Michael Moskowitz Participates in the Plainview-Old Bethpage JFK HS's 26th Annual Moot Court Competition
News Release Update
MICHAEL MOSKOWITZ PARTICIPATES IN THE PLAINVIEW-OLD BETHPAGE JFK HIGH SCHOOL’S 26th ANNUAL MOOT COURT COMPETITION, HELD ON APRIL 3, 2014.
Media Contact: Michael L. Moskowitz 212.684.7800
For Immediate Release
NEW YORK, NY – On April 3, 2014, Michael L. Moskowitz, a founding member of Weltman & Moskowitz, LLP, participated as one of the judges in the Plainview-Old Bethpage John F. Kennedy High School’s 26th Annual Marvin Hazan Moot Court Competition.
On March 24, 2014, the United States Supreme Court heard oral arguments in the matter of Clark v. Rameker (In re Clark). The court appeared to be divided over reconciling the plain language of the Bankruptcy Code with what could be considered a windfall for the debtor. Clark involves the dispute over whether creditors can reach a debtor’s non-spousal inherited individual retirement account (“IRA”) in bankruptcy.
The Bankruptcy Code allows debtors to claim certain property as exempt by utilizing exemptions under state law or those specifically provided in the Bankruptcy Code. Sections 522(b)(3)(C) and (d)(12) allow debtors to exempt retirement funds, even where the state has opted out of the federal exemptions.
In a major change, the Consumer Financial Protection Bureau (“CFPB”) will soon require financial mortgage lenders to offer borrowers a greater disclosure at loan closings. The new disclosures replace existing Truth-In-Lending Statements, HUD-1 Settlement Statements and Good Faith Estimate disclosures.
In 2005, after 12 years of Congressional wrangling, Congress passed the Bankruptcy Abuse Prevention and Consumer Protection Act (“BAPCPA”).
The avowed purpose of BAPCPA was to reduce abusive filings by limiting consumer debtor’s access to chapter 7 relief. The financial service industry argued the change was needed to curb consumers’ “profligate spending” and perceived lax bankruptcy rules. By reducing access to chapter 7, lenders suggested that they would see increased distribution from those new chapter 13 cases due to limitations placed upon chapter 7 flowing from the so-called “means test.”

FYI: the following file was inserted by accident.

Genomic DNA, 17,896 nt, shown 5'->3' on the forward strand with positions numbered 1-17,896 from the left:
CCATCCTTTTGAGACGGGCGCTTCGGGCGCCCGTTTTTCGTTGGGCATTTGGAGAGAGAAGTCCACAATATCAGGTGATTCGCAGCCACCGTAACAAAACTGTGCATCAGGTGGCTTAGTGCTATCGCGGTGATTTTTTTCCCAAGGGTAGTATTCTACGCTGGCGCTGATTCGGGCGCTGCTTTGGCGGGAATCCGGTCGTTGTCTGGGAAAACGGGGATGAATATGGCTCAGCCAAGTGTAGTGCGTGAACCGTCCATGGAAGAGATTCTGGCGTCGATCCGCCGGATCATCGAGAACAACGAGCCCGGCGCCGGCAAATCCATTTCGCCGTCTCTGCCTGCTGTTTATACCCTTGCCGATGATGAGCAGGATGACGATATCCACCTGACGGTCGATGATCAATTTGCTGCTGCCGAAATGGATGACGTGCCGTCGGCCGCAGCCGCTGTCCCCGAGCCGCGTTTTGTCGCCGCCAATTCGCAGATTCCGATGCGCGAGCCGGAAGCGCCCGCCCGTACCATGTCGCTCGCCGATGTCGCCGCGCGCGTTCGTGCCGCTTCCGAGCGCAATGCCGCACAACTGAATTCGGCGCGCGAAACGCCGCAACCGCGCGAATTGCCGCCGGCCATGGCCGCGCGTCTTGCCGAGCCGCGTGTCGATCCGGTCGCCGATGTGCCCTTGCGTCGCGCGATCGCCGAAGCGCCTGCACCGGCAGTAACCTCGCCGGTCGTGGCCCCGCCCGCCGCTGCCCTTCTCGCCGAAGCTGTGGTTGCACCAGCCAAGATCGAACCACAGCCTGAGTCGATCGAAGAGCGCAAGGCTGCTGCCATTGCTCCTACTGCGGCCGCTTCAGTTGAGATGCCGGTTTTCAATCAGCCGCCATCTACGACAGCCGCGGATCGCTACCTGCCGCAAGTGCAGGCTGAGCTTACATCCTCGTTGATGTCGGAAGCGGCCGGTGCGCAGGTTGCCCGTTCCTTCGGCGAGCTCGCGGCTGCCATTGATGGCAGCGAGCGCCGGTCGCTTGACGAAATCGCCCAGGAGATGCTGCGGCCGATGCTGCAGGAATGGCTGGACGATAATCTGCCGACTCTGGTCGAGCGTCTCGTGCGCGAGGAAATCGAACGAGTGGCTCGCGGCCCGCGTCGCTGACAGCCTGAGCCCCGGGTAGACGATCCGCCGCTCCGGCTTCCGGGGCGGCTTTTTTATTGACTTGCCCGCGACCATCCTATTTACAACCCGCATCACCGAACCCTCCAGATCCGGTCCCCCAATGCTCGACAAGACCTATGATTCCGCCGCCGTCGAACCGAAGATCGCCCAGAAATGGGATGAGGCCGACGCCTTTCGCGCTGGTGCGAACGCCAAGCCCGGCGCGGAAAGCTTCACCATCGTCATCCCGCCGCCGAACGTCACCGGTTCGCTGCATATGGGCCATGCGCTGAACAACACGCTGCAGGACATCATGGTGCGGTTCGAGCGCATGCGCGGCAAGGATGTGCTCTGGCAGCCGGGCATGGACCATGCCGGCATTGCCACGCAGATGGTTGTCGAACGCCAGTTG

The U.S. Court of Appeals for the Second Circuit recently held that creditors may be liable under the false name exception to the Fair Debt Collection Practices Act (“FDCPA”) if they falsely represent to debtors they retained a third-party collection agent, when in fact the agent made no “bona fide” effort to collect.
Attached is a wonderful reference guide published by the City Bar Justice Center titled Understanding Reaffirmation Agreements. A reaffirmation agreement is a contract between a debtor and creditor wherein the debtor agrees the creditor’s debt will survive the bankruptcy discharge. The authority for entry into a reaffirmation agreement can be found in 11 U.S.C. §524(c). Debtors and creditors alike are typically barraged with misinformation regarding when reaffirmation agreements are appropriate.